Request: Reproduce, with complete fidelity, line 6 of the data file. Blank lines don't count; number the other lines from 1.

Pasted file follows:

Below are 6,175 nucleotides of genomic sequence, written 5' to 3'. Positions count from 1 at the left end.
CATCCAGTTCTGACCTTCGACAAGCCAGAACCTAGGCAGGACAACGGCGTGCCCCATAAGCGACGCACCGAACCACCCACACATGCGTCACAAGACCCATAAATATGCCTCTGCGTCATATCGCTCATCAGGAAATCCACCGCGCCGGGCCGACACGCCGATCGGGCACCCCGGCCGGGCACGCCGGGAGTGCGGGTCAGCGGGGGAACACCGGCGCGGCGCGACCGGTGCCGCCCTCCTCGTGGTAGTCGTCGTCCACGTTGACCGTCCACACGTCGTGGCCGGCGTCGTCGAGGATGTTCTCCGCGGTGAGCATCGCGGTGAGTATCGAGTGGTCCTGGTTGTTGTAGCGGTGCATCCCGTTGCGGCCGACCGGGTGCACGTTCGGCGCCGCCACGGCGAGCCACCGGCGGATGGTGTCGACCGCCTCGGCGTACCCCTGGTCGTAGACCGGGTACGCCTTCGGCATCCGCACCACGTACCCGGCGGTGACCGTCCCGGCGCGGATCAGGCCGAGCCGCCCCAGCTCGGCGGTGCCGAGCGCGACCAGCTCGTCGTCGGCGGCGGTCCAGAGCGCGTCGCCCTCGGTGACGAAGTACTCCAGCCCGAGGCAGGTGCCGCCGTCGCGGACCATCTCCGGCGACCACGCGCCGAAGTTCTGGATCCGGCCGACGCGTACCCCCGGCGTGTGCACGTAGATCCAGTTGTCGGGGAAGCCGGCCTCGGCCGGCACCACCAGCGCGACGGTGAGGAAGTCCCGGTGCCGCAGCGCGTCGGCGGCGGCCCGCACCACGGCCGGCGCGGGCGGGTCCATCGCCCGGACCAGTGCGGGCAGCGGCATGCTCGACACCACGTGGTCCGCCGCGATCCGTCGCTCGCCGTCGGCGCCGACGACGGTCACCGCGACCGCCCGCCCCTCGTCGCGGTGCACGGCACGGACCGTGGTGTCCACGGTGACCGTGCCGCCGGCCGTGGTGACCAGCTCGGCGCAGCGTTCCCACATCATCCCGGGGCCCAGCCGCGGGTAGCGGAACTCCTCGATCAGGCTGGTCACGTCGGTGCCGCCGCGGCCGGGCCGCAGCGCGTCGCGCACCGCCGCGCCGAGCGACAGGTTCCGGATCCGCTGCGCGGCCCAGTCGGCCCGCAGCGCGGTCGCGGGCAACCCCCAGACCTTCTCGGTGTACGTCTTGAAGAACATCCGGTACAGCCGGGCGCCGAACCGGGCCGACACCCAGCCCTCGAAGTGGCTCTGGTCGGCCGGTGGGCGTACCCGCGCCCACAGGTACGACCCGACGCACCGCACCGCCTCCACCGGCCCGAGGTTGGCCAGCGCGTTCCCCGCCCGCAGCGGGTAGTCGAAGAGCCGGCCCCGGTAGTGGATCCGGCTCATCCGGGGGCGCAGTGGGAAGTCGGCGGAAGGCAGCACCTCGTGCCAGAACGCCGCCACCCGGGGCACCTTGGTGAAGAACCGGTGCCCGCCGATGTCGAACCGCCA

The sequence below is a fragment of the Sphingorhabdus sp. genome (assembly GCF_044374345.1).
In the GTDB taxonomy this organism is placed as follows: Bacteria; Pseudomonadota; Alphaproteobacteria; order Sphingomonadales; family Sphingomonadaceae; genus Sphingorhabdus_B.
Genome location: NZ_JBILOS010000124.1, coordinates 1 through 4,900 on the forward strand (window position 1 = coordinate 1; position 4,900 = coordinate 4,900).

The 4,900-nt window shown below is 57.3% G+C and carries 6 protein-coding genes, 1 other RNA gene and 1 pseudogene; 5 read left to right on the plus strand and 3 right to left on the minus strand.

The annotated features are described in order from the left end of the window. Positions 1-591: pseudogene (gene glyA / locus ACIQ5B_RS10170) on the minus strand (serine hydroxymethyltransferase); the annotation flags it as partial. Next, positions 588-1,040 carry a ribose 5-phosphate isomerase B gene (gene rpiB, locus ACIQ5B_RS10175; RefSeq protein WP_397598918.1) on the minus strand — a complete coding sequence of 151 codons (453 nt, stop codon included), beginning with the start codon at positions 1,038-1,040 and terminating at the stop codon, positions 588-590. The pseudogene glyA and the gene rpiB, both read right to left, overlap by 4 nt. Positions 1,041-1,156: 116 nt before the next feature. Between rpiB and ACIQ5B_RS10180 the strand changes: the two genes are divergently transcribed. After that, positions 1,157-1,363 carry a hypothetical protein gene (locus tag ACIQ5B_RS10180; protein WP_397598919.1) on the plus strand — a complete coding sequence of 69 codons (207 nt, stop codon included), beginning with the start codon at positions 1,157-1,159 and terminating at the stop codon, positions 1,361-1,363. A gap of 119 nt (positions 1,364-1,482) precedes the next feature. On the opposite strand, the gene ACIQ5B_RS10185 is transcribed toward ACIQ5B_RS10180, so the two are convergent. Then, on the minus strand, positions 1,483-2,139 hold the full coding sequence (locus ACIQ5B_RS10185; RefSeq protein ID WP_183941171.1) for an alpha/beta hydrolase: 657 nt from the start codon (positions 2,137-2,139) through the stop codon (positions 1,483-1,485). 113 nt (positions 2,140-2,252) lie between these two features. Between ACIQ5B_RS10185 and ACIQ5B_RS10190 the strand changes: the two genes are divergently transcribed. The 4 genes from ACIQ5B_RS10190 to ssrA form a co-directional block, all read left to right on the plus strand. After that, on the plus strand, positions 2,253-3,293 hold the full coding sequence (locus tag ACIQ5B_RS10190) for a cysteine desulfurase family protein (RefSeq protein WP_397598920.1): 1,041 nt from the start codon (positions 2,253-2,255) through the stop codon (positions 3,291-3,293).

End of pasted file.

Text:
The 4,900-nt window shown below is 57.3% G+C and carries 6 protein-coding genes, 1 other RNA gene and 1 pseudogene; 5 read left to right on the plus strand and 3 right to left on the minus strand.